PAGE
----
Cannabidiol, known as CBD is an active chemical found in all three marijuana species (c.sativa, c.indica, c.ruderalis). Our research team set out to investigate the molecular structure of CBD, along with the content found in CBD strains of marijuana and hemp. Initial research suggested the hypothesis should include variances for the frequency and potency of collected samples, in correlation to the cannabis cultivar grown.
Cannabidiol, the most used cannabinoid in medical marijuana, is a phytocannabinoid discovered dating back to 1940. Cannabidiol use cases in medical studies has been reported by various institutions as beneficial to health. The Center for Medical Cannabis Research publishes an array of peer-reviewed studies and medical journals analyzing CBD in-depth.
CBD Use Cases
CBD is most commonly taken orally, in pill or liquid form as CBD oil is made via the marijuana or hemp plant. The variances in chemical composition are congruent with the cultivar and species of plant the oil is produced from. Alternatively, methods such as vaporization, smoking and inhaler use may be administered to medical marijuana patients who find such practices align with their health practices.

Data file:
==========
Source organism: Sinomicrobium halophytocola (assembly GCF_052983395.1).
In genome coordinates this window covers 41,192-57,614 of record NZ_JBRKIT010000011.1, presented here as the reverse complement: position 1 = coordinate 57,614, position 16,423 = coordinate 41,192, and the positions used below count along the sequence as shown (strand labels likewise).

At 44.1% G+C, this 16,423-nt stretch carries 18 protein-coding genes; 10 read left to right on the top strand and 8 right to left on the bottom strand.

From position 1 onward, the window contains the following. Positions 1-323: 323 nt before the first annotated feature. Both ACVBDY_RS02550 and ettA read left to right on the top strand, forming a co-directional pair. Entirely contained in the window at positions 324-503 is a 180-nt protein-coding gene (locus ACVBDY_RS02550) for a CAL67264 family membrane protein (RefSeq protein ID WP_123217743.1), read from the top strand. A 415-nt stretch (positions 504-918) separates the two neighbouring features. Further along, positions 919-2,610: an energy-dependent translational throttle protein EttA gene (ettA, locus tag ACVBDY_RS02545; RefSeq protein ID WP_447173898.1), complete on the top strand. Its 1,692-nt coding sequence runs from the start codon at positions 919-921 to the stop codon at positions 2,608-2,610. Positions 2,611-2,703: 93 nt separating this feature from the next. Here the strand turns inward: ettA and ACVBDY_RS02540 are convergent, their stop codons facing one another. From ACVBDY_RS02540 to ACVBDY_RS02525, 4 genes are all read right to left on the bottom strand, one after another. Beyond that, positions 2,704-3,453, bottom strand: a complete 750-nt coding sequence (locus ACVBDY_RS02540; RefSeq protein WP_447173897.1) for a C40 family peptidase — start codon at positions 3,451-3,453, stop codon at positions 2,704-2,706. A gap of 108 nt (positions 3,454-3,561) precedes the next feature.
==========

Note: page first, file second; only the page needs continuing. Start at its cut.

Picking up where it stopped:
Certain CBD oils, extracts and manufactured drugs have been approved by the FDA. However, not all CBD products fall under the legal scope in some states of the U.S. Caution is advised when purchasing CBD oil online or from local sources. Legally in the United States, only CBD derived from hemp is currently allowed in all 50 states. Conversely, the CBD products made from marijuana plants containing THC may not be legal to purchase in every state of the country.
Through the course of the study, 55 registered medical marijuana patients received adequate doses of CBD oil extract. As our hypothesis predicted, the amount of CBD compound varied per cultivar and extraction technique used to make CBD. Further research will determine any correlation between potency, yield and price of the cannabidiol oil.